How good are you at picking winners? If you’re one of the 70 million Americans who filled out a bracket for the NCAA men’s basketball tournament, you probably have a sense of how hard it is to predict success.
by Dan Oswald
It isn’t enough not to hate your job. Most of us will spend more than 10,000 days at work during our lifetime. That’s more than 80,000 hours of work and a lot of time to spend doing something you don’t enjoy. If you really want to be happy in life, find something you love to do.
What makes a great leader? That question has spurned endless debate and discussion for centuries. In business, we strive to identify those with strong leadership skills and put them in positions where they can lead others.
Sunday night, the New England Patriots defeated the Atlanta Falcons in the greatest comeback in the Super Bowl’s 51-year history. None of us should have been surprised. The Patriots have had more success in this millennium than any of the other 31 teams in the NFL. Since head coach Bill Belichick and quarterback Tom Brady joined the team in 2000, the Patriots have accomplished the following: read more…
Love him or hate him, it’s hard to deny that Donald Trump has communicated differently than any other U.S. presidential candidate, president-elect, and now president. And his communication style has been analyzed, criticized, and commended. Everyone seems to have an opinion about his approach to communication, but there certainly isn’t agreement on its effectiveness.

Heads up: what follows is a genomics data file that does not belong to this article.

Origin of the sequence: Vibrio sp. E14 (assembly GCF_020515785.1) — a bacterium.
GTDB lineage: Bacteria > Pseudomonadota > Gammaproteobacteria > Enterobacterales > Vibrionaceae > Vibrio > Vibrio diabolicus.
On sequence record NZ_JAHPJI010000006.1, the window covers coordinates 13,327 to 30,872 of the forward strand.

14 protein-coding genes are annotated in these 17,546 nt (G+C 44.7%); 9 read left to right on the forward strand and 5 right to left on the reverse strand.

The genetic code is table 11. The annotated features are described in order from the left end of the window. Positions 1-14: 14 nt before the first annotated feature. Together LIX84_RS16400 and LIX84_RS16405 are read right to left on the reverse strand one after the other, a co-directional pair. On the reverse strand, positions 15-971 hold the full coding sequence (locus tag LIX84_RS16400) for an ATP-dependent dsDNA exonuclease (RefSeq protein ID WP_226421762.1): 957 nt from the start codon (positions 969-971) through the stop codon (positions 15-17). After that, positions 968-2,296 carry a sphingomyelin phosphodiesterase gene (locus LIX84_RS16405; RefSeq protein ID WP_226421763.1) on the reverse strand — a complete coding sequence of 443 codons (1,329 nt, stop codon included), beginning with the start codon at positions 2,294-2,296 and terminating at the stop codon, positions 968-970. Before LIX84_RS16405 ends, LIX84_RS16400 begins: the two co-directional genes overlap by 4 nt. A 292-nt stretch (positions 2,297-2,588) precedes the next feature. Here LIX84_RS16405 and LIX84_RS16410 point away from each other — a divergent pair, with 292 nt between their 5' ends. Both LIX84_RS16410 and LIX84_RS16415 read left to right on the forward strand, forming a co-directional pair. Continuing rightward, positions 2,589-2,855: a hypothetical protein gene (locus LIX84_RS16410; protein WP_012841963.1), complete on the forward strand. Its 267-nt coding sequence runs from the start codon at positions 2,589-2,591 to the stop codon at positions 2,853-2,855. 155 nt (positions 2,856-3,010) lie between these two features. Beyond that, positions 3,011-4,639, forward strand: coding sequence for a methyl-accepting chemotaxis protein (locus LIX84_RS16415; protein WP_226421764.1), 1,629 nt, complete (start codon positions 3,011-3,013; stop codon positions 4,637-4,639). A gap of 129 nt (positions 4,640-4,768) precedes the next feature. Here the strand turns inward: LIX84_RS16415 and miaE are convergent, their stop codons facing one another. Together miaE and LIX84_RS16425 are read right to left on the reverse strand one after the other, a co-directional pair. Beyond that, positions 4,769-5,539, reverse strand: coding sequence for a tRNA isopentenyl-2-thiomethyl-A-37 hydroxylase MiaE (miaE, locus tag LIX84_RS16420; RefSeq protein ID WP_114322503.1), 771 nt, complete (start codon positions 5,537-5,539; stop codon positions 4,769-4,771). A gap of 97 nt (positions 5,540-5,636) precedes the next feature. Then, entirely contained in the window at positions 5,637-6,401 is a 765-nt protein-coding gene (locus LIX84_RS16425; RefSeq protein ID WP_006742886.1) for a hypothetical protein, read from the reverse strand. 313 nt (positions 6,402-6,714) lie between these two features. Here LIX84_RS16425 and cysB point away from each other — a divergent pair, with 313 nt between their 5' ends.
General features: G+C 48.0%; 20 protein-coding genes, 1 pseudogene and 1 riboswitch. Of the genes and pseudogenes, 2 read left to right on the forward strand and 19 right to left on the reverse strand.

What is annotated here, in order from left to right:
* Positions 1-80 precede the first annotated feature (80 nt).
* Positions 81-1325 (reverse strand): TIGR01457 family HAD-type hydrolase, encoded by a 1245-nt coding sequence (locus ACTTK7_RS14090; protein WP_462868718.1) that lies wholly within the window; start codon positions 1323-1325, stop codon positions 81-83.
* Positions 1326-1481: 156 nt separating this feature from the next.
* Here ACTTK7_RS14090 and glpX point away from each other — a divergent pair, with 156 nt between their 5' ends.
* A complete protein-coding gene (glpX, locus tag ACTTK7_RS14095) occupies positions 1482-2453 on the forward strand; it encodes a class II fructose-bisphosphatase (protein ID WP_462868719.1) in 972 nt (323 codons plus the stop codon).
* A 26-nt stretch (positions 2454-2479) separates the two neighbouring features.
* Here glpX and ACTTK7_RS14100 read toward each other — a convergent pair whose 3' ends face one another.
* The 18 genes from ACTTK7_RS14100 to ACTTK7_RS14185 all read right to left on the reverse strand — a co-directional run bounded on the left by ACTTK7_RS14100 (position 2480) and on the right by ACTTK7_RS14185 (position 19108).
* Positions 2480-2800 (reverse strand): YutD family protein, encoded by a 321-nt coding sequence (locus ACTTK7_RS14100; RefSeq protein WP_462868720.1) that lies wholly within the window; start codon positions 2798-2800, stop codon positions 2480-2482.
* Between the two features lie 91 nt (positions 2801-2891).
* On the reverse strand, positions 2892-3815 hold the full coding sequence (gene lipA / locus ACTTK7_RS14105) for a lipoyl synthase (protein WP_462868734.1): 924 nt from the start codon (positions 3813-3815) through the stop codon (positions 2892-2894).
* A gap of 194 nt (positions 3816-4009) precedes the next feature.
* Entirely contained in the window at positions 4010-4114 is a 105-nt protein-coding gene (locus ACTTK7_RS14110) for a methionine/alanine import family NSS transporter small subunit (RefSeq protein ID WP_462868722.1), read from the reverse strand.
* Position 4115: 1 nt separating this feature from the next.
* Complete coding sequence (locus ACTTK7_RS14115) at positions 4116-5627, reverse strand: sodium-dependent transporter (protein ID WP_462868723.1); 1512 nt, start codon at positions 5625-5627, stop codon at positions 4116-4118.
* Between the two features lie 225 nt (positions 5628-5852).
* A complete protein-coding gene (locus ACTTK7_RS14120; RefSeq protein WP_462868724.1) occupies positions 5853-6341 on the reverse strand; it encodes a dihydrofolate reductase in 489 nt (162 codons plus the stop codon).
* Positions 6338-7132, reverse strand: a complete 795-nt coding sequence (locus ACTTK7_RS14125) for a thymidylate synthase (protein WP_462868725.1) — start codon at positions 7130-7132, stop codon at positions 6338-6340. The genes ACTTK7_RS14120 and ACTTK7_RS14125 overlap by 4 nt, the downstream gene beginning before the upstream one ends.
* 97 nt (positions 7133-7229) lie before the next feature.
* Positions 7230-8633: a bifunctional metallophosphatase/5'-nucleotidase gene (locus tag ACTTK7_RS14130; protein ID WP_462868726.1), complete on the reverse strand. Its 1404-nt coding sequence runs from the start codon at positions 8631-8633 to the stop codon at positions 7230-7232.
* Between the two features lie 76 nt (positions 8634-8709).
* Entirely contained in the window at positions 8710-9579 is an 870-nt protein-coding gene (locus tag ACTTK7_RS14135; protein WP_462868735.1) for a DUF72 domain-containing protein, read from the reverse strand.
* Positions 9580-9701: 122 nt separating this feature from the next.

Last month, BLR was involved in a merger that resulted in a new company with four business units being established. The combined company, Simplify Compliance, serves HR, safety, and environmental professionals as well as the healthcare, telecommunications, and financial services industries.
There’s an old story that goes like this: A man walks into a bar and asks the bartender for a glass of water. Instead, the bartender pulls out a shotgun and fires a shot, just missing the man. Satisfied, the man places a nice tip on the bar, turns, and walks out.
The other day, in a conversation about the recent U.S. presidential election, I mentioned that one of the ways I evaluate politicians is to consider whether I’d be willing to either work for the person or have the candidate work for me. It’s pretty simple—I want to work with people I respect.
This contribution is the second in a two-part series from BLR Executive Vice President Elizabeth Petersen about business lessons learned through sports.
By way of introduction, my name is Elizabeth Petersen, and I’m the executive vice president of BLR’s healthcare division.